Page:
Financialisation (hence deindustrialisation) has not happened simply as a “natural course of evolution”. Political decisions, or lack thereof, enabled the process to take off and accelerate beyond control. Policies formulated at the national and international levels encouraged activities and changes that provided the right environment for financialisation to move at full speed. Inaction, the deliberate decision to allow market forces to run our affairs, and refusal to intervene (even to regulate fraud or deal with destabilising forces) allowed the proliferation of parasitic activities that are commonly found in a financialised economy. In short, financialisation has not evolved naturally—rather, it is a product of public policy choices motivated by a race among the political elite to serve the financial oligarchy.  

The link between financialisation and deindustrialisation has been highlighted by a number of economists who observe the negative impact of financialisation on value added and employment in manufacturing industry. This link is conspicuous in reported data. For example, consider the annual data (displayed in the chart) on a measure of the financialisation of the US economy, which is the IMF’s index of “financial development”, and manufacturing employment, both measured as indices that take the value of 100 in 1980. Between 1980 and 2000, the financialisation of the US economy was running full steam ahead while manufacturing employment (the number of people employed in the manufacturing industry sector) was following a declining trend, with the usual cyclical ups and downs. Even though the pace of financialiastion has slowed since then (because there is a limit to the financialisation of the economy) manufacturing employment continued to decline. The (negative) relation between financialisation and manufacturing employment, as represented in the chart, can be seen more clearly by looking at the smooth trends of the two variables. Negative correlation is conspicuous: manufacturing employment has been shrinking at a diminishing rate, while financialisation has been rising, also at a diminishing rate.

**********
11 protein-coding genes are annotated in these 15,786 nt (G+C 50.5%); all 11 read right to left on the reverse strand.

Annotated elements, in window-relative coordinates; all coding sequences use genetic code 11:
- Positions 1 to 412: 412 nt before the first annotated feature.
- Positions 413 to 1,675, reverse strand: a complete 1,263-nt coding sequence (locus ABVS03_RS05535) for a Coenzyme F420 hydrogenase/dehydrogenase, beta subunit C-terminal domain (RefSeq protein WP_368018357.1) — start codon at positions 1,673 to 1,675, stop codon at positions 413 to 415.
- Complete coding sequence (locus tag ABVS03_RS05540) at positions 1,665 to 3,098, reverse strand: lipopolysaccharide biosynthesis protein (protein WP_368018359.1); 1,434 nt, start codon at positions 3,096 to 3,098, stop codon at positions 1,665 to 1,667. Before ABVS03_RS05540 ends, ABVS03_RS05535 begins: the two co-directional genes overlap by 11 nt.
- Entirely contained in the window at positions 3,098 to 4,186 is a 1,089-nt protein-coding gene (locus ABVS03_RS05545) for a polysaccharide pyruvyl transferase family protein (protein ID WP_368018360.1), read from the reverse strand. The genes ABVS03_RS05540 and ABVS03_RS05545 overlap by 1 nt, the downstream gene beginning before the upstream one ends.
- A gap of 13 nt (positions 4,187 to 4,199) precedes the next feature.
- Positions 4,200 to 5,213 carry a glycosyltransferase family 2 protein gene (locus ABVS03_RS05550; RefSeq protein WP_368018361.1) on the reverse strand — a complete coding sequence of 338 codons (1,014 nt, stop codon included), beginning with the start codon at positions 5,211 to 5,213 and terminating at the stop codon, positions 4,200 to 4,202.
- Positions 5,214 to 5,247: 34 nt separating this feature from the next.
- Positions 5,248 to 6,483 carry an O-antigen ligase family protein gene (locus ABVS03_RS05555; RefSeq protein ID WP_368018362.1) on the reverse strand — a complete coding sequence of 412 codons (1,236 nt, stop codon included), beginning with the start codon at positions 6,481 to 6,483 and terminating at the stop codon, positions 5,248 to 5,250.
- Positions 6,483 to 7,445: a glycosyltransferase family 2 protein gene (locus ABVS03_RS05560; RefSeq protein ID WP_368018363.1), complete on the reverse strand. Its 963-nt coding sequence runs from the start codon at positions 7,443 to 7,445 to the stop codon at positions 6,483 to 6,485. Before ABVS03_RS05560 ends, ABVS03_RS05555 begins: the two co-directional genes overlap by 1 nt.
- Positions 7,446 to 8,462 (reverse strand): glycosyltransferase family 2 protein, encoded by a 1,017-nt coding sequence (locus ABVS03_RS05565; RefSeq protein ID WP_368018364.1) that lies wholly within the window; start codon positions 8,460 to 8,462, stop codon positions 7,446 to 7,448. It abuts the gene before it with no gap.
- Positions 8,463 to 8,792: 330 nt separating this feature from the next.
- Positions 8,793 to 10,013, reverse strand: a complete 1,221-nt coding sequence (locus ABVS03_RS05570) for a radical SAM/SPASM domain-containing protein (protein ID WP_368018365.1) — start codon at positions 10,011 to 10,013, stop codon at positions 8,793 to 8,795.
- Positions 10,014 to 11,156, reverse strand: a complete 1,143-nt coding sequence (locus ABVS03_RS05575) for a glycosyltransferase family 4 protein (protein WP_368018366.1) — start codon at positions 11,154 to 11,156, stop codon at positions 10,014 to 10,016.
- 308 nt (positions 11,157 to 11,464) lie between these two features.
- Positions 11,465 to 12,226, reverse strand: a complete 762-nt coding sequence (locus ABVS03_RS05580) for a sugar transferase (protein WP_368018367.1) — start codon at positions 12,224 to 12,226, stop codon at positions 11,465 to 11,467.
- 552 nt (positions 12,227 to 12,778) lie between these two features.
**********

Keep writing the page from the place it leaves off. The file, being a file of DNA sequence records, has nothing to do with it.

Those who reject the proposition that deindustrialisation and financialisation are two sides of the same coin (blaming deindustrialisation on China or otherwise) would suggest that what the chart shows is correlation, not causation. However, theory, intuition and observation of the facts on the ground tell us that the association between financialisation and deindustrialisation represents causation and not (spurious) correlation. Financialisation has a negative impact on manufacturing industry because of its adverse effect on capital accumulation. In a financialised economy, non-financial firms spend less on real capital accumulation. Financialisation imposes short-termism on management and curtails animal spirits with respect to real investment in capital stock, the outcome being increasing preference for financial investment to generate short-term profits from financial transactions that add no value whatsoever. It also drains the internal means of finance available for real investment purposes, owing to increasing dividend payments and stock buy-backs.